security functionalities to ensure the secrecy, integrity, and availability of the stored data [3]. Providing secrecy
means providing secrecy means ensuring that data will not be disclosed to unauthorized users. Providing
integrity means ensuring that data will not be modified in an unauthorized or improper way. In particular,
integrity ensures that the stored data correctly reflect the real world. Providing availability means ensuring that
the database will always be accessible by legitimate users for the accesses they are authorized for. The level of
protection is required to fulfill the security purpose consists following clause.
Protection level: - A DBMS usually needs to protect data at a fine granularity level
Object differences there is a greater variety of object types in a DBMS than in an operating system. The typical
object type in an operating system is a file; in a DBMS there can be relations (tables), tuples (rows within a
table), attributes (columns within a table), indexes, metadata, and others.
Data interrelationships: - A database may include many logical objects with complex semantic
interrelationships that must be protected. By contrast, the number of physical objects that the operating system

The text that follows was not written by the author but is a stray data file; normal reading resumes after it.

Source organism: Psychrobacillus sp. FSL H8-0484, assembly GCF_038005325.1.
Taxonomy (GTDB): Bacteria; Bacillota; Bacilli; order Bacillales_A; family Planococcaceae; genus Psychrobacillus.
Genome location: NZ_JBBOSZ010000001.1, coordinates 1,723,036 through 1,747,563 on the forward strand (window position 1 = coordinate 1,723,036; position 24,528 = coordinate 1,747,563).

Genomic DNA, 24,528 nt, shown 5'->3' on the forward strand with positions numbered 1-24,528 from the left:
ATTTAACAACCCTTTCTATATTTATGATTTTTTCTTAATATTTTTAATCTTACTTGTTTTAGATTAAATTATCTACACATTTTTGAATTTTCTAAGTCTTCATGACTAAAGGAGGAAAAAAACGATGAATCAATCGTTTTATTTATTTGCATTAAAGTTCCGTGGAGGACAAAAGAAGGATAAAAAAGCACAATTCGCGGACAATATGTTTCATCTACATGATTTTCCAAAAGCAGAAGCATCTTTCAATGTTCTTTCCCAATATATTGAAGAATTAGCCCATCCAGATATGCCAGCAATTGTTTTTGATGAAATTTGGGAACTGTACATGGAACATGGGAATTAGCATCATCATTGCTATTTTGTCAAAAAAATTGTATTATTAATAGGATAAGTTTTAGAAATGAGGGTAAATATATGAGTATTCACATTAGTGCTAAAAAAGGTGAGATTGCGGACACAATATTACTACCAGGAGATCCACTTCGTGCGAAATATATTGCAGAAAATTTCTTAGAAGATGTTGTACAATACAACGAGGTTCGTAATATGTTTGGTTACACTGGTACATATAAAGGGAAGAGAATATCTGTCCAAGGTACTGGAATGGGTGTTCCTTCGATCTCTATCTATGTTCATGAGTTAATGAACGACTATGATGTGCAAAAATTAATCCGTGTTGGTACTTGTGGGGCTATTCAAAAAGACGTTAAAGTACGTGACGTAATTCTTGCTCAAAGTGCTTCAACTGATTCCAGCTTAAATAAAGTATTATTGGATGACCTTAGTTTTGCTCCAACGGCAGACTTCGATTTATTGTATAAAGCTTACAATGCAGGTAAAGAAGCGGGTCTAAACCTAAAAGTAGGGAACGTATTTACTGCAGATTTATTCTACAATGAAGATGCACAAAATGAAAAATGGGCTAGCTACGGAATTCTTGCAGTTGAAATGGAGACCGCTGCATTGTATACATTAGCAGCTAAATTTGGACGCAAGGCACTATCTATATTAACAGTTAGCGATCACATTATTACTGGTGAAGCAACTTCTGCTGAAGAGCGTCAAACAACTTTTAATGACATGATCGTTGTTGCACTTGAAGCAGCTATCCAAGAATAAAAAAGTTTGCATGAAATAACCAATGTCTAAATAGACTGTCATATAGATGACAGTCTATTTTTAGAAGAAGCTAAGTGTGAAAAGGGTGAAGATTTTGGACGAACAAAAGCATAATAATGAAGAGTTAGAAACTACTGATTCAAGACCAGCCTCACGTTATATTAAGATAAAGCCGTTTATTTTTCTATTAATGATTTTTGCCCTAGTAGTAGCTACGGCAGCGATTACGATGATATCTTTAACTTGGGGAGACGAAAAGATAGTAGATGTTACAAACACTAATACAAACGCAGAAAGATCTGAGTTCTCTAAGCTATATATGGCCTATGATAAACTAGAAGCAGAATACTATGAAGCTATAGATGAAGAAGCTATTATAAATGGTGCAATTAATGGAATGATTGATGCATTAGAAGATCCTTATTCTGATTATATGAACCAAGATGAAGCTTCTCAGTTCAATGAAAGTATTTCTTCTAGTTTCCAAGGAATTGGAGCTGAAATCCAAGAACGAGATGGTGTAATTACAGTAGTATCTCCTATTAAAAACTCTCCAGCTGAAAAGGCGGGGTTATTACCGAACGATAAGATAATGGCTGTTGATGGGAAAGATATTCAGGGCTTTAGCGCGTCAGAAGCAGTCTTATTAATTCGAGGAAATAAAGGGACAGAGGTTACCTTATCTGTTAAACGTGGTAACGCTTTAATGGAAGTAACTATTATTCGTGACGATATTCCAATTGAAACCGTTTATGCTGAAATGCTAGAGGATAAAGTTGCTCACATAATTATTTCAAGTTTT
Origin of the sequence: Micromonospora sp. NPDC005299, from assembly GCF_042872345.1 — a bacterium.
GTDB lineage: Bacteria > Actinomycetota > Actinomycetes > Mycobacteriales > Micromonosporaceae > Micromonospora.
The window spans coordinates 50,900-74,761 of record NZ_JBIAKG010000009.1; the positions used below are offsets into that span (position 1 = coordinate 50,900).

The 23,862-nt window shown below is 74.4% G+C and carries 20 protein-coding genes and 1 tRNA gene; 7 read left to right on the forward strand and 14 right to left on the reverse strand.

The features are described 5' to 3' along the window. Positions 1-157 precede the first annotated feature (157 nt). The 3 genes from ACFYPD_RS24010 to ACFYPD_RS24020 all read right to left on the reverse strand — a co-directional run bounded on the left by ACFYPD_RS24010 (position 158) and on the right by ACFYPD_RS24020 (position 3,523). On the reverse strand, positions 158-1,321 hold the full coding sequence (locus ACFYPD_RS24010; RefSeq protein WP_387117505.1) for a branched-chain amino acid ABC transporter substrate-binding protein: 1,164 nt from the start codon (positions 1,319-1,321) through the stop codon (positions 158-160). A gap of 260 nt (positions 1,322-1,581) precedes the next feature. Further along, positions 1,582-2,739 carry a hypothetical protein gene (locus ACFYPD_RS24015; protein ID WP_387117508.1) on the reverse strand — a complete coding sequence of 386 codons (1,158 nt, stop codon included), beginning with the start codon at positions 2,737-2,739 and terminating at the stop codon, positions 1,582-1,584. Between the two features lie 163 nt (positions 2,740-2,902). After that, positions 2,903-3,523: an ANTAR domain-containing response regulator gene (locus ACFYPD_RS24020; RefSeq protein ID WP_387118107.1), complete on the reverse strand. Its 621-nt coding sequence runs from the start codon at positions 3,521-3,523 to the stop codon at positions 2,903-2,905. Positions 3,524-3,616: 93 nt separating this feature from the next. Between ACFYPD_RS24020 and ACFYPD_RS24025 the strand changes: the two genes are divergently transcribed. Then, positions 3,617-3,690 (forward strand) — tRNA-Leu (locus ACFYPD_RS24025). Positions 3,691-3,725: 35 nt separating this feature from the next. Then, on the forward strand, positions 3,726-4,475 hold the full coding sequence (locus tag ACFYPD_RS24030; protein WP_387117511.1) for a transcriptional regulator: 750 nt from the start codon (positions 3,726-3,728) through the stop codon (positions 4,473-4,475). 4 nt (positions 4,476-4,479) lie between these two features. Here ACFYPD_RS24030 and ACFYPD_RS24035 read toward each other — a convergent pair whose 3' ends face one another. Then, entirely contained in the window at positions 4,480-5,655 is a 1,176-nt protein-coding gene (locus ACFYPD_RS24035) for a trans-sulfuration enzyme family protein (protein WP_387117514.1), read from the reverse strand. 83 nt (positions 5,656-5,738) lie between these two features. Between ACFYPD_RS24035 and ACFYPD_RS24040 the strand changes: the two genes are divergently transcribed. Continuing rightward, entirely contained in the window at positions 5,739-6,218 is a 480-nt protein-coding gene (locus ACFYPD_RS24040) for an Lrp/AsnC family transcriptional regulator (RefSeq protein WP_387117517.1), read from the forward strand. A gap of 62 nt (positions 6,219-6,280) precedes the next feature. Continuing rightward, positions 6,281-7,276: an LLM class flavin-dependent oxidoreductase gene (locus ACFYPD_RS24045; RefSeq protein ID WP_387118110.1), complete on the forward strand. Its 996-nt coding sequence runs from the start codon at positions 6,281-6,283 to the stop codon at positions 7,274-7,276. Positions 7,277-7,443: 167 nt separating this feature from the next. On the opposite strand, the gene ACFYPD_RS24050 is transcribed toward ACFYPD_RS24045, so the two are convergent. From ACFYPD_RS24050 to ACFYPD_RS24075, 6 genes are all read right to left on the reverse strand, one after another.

protects is less and no semantic interrelationships are supported.
Dynamic versus static objects: - Data objects in a DBMS can be obtained by dynamically aggregating data
from different physical objects in an operating system. By contrast, less tend to be more static making their
protection easier.
Lifetime of data: - The lifetime and frequency of access of data in a DBMS is quite different than the lifetime
of data stored as les in an operating system. User views of data While in an operating system, users are either
granted or denied access to data ( les), in a DBMS it is possible to give access to a portion of an object by
defining different views for different users. Because of these differences, it is clear that some security
requirements is needed.

DOI: 10.9790/0661-1802030104

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Challenges to Data Base Security A Futuristic View


Database security problem clauses: - following are important clauses under which data base security is
important issue.
1- Exploitation of Vulnerabilities and Mis-configured Databases
2- Limited Security Expertise and Education
3- Unmanaged Sensitive Data
4- Weak Audit Trail
5- Privilege Abuse
Above these issue are associated with data base protection & industrial management is very aware for